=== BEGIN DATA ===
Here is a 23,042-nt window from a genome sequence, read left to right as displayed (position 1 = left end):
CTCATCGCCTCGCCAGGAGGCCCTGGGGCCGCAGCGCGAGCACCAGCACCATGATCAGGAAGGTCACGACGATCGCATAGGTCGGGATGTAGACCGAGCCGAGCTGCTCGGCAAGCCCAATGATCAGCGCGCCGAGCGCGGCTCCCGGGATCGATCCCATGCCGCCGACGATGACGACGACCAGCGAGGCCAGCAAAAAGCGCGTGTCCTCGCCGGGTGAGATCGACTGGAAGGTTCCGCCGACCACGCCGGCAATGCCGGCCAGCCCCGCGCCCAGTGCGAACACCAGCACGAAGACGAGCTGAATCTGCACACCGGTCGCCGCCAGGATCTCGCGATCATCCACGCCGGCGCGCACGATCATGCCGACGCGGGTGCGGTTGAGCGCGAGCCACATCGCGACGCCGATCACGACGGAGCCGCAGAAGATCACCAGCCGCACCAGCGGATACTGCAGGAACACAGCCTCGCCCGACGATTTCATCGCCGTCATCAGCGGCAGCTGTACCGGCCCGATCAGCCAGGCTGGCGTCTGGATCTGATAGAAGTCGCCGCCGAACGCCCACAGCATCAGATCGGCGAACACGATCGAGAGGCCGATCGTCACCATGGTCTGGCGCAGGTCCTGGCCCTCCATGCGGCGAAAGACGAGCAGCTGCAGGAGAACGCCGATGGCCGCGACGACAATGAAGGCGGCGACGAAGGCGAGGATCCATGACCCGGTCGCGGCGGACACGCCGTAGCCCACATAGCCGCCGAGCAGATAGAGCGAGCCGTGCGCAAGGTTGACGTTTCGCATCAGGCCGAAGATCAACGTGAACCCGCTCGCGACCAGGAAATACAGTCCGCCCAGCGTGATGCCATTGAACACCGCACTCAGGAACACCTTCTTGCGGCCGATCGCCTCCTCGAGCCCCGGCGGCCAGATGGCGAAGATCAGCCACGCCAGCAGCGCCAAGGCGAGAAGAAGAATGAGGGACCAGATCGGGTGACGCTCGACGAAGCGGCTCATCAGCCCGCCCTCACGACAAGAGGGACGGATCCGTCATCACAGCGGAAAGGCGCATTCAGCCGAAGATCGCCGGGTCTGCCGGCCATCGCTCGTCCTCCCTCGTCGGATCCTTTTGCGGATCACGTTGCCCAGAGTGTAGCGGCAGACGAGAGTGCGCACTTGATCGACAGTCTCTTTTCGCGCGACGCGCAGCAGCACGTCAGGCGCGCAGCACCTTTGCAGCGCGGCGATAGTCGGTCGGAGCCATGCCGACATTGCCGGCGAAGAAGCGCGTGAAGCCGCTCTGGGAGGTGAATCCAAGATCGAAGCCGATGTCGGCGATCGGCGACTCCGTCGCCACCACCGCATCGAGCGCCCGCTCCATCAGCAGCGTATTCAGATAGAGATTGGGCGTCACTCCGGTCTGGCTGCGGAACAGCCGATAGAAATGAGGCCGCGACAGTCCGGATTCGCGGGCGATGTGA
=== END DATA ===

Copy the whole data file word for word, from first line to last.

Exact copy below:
Here is a 23,042-nt window from a genome sequence, read left to right as displayed (position 1 = left end):
CTCATCGCCTCGCCAGGAGGCCCTGGGGCCGCAGCGCGAGCACCAGCACCATGATCAGGAAGGTCACGACGATCGCATAGGTCGGGATGTAGACCGAGCCGAGCTGCTCGGCAAGCCCAATGATCAGCGCGCCGAGCGCGGCTCCCGGGATCGATCCCATGCCGCCGACGATGACGACGACCAGCGAGGCCAGCAAAAAGCGCGTGTCCTCGCCGGGTGAGATCGACTGGAAGGTTCCGCCGACCACGCCGGCAATGCCGGCCAGCCCCGCGCCCAGTGCGAACACCAGCACGAAGACGAGCTGAATCTGCACACCGGTCGCCGCCAGGATCTCGCGATCATCCACGCCGGCGCGCACGATCATGCCGACGCGGGTGCGGTTGAGCGCGAGCCACATCGCGACGCCGATCACGACGGAGCCGCAGAAGATCACCAGCCGCACCAGCGGATACTGCAGGAACACAGCCTCGCCCGACGATTTCATCGCCGTCATCAGCGGCAGCTGTACCGGCCCGATCAGCCAGGCTGGCGTCTGGATCTGATAGAAGTCGCCGCCGAACGCCCACAGCATCAGATCGGCGAACACGATCGAGAGGCCGATCGTCACCATGGTCTGGCGCAGGTCCTGGCCCTCCATGCGGCGAAAGACGAGCAGCTGCAGGAGAACGCCGATGGCCGCGACGACAATGAAGGCGGCGACGAAGGCGAGGATCCATGACCCGGTCGCGGCGGACACGCCGTAGCCCACATAGCCGCCGAGCAGATAGAGCGAGCCGTGCGCAAGGTTGACGTTTCGCATCAGGCCGAAGATCAACGTGAACCCGCTCGCGACCAGGAAATACAGTCCGCCCAGCGTGATGCCATTGAACACCGCACTCAGGAACACCTTCTTGCGGCCGATCGCCTCCTCGAGCCCCGGCGGCCAGATGGCGAAGATCAGCCACGCCAGCAGCGCCAAGGCGAGAAGAAGAATGAGGGACCAGATCGGGTGACGCTCGACGAAGCGGCTCATCAGCCCGCCCTCACGACAAGAGGGACGGATCCGTCATCACAGCGGAAAGGCGCATTCAGCCGAAGATCGCCGGGTCTGCCGGCCATCGCTCGTCCTCCCTCGTCGGATCCTTTTGCGGATCACGTTGCCCAGAGTGTAGCGGCAGACGAGAGTGCGCACTTGATCGACAGTCTCTTTTCGCGCGACGCGCAGCAGCACGTCAGGCGCGCAGCACCTTTGCAGCGCGGCGATAGTCGGTCGGAGCCATGCCGACATTGCCGGCGAAGAAGCGCGTGAAGCCGCTCTGGGAGGTGAATCCAAGATCGAAGCCGATGTCGGCGATCGGCGACTCCGTCGCCACCACCGCATCGAGCGCCCGCTCCATCAGCAGCGTATTCAGATAGAGATTGGGCGTCACTCCGGTCTGGCTGCGGAACAGCCGATAGAAATGAGGCCGCGACAGTCCGGATTCGCGGGCGATGTGA